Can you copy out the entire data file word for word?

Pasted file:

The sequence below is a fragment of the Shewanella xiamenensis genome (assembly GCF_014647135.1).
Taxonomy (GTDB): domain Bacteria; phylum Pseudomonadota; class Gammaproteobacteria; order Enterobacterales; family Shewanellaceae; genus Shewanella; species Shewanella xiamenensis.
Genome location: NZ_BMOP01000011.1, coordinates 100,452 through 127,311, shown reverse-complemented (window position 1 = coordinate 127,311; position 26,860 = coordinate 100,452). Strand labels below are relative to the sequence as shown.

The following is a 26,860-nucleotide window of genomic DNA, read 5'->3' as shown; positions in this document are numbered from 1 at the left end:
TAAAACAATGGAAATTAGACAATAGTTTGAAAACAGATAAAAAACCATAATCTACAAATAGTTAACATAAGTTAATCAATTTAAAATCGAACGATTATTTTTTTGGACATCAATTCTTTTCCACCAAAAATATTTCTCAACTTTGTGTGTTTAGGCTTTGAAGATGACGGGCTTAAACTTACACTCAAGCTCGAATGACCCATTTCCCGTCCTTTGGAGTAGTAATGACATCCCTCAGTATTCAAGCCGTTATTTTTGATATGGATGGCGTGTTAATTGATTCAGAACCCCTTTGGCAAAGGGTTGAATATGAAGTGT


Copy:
The sequence below is a fragment of the Shewanella xiamenensis genome (assembly GCF_014647135.1).
Taxonomy (GTDB): domain Bacteria; phylum Pseudomonadota; class Gammaproteobacteria; order Enterobacterales; family Shewanellaceae; genus Shewanella; species Shewanella xiamenensis.
Genome location: NZ_BMOP01000011.1, coordinates 100,452 through 127,311, shown reverse-complemented (window position 1 = coordinate 127,311; position 26,860 = coordinate 100,452). Strand labels below are relative to the sequence as shown.

The following is a 26,860-nucleotide window of genomic DNA, read 5'->3' as shown; positions in this document are numbered from 1 at the left end:
TAAAACAATGGAAATTAGACAATAGTTTGAAAACAGATAAAAAACCATAATCTACAAATAGTTAACATAAGTTAATCAATTTAAAATCGAACGATTATTTTTTTGGACATCAATTCTTTTCCACCAAAAATATTTCTCAACTTTGTGTGTTTAGGCTTTGAAGATGACGGGCTTAAACTTACACTCAAGCTCGAATGACCCATTTCCCGTCCTTTGGAGTAGTAATGACATCCCTCAGTATTCAAGCCGTTATTTTTGATATGGATGGCGTGTTAATTGATTCAGAACCCCTTTGGCAAAGGGTTGAATATGAAGTGT